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Title: Geochemical and geochronological constraints on terrane definition in Mexico
Author: Coombs, Henry
ISNI:       0000 0004 5993 4123
Awarding Body: Cardiff University
Current Institution: Cardiff University
Date of Award: 2016
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Mexico has played host to a variety of igneous events since the Paleozoic, relating to the formation and subsequent breakup of the supercontinent Pangaea, as well as to intermittent subduction along its western coast. Through analysis of the crystalline basement of the Western Gulf of Mexico this project has introduced the first detailed tectonomagmatic model relating to the pre- and post- amalgamation of Pangaea in Mexico. Additionally, post-Pangaea rifting has been investigated in the extensional basin of the northern Cuicateco terrane. This study has identified three igneous events in the crystalline basement of the Western Gulf of Mexico: 1) An Early Permian (294 Ma) continental arc that formed on Gondwana during the final amalgamation of Pangaea. These rocks appear to be related to Late Carboniferous-Early Permian plutons found in the Oaxaca area of Southern Mexico (Ortega-Obregon et al., 2014). 2) Late Permian-Early Triassic (274- 243 Ma) anatectic magmatism that formed in a post-collisional environment after the final amalgamation of Pangaea. These rocks appear to be related to plutons of comparable age found in the Oaxaca area and Chiapas Massif of Southern Mexico (Weber et al., 2005; Ortega-Obregon et al., 2014). 3) Early Jurassic (189-164 Ma) continental arc rocks that likely relate to the Nazas arc system that existed across Mexico at the time (Dickinson & Lawton, 2001). Major element and trace element geochemistry, used in conjunction with Hf and Nd isotopic analysis have revealed that the Early Cretaceous units of the northern Cuicateco terrane formed in a subduction related environment, likely associated with the closure of the Arperos oceanic basin. Extrusive and intrusive arc rocks have been dated between 140-133 Ma (Xonamanca Formation and Teotitlán Migmatitic Complex); with subduction of the Arperos ridge later causing extension (Chivillas Formation). Spreading in the Chivillas Formation stopped in the Earliest Aptian, likely due to the collision of the Guerrero terrane with Mexico.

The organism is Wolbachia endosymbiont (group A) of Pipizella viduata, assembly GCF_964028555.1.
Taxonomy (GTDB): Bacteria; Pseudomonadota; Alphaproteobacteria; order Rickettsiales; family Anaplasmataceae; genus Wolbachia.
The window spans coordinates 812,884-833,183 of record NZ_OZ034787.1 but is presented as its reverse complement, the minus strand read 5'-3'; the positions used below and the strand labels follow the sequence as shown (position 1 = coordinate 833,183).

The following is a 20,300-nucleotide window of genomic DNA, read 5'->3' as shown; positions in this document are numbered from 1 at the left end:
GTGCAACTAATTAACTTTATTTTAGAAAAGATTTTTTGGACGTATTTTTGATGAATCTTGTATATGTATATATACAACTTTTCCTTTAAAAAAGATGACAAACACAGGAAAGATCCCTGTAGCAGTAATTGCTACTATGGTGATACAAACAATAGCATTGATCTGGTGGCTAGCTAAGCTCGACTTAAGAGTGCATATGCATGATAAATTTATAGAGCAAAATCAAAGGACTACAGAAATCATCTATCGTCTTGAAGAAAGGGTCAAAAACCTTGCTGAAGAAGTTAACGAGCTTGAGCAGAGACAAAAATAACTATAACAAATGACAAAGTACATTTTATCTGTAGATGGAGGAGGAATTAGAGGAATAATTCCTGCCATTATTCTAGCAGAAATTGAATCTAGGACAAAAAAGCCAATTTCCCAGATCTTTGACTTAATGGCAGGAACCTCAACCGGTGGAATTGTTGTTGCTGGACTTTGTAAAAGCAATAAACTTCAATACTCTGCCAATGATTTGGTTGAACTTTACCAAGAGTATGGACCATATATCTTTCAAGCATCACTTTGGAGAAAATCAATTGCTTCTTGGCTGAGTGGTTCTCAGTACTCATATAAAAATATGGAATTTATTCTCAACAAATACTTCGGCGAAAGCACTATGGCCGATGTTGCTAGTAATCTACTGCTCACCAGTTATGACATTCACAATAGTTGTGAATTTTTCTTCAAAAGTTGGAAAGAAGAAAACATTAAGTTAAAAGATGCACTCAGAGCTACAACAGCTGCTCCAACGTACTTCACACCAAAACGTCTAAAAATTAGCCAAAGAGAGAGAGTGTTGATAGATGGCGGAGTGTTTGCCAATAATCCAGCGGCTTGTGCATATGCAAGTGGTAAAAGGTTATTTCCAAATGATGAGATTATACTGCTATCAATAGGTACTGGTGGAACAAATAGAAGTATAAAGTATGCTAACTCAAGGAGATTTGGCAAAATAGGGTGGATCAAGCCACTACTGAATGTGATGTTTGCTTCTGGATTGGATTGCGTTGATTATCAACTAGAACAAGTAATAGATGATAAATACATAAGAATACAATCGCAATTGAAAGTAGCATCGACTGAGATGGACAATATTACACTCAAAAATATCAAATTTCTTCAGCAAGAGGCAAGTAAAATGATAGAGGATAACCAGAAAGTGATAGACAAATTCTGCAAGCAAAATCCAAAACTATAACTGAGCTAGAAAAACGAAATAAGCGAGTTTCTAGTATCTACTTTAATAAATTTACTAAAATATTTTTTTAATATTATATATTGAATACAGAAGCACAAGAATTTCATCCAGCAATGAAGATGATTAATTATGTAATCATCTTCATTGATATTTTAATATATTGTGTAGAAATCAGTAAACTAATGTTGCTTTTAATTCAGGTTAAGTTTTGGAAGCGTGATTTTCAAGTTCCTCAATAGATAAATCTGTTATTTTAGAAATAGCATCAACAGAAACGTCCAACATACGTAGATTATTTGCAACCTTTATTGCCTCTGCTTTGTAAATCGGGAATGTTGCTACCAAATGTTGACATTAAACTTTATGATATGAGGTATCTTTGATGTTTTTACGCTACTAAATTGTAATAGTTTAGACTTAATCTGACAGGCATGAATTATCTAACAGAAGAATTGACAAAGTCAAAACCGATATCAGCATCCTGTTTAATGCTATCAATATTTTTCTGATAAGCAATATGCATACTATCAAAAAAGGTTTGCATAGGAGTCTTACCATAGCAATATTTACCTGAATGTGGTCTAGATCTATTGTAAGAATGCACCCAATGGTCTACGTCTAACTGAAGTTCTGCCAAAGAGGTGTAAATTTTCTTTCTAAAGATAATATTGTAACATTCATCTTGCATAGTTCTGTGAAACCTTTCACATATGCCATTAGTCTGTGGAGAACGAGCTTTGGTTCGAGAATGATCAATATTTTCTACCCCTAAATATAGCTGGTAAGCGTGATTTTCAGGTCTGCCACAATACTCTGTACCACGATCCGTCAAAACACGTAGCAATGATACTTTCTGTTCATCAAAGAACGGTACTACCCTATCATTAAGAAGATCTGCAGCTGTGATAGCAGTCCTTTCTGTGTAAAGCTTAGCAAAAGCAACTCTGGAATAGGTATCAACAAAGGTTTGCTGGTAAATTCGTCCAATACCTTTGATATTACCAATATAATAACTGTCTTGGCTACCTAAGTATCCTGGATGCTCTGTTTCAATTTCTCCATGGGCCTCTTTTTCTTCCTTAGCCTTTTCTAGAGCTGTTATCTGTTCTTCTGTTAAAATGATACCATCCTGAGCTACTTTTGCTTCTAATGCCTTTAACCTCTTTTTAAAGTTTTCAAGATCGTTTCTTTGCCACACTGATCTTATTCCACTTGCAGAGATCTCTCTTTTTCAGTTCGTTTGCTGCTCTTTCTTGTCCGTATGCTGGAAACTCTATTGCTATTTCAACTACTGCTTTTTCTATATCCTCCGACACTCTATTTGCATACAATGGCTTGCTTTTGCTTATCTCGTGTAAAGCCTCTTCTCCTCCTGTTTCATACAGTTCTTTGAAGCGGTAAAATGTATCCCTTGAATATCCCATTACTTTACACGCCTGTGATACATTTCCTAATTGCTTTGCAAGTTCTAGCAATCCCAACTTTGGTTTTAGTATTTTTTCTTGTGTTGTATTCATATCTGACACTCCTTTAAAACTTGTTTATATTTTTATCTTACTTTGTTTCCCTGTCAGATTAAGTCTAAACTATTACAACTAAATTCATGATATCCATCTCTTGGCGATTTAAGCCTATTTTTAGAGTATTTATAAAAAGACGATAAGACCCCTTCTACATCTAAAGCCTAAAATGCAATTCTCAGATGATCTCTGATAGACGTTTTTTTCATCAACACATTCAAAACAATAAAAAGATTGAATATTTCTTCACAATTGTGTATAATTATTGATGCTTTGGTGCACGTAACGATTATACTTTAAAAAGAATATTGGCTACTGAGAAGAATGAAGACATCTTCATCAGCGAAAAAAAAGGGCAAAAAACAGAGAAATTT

Supervisor: Not available Sponsor: Not available
Qualification Name: Thesis (Ph.D.) Qualification Level: Doctoral
EThOS ID:  DOI: Not available
Keywords: QE Geology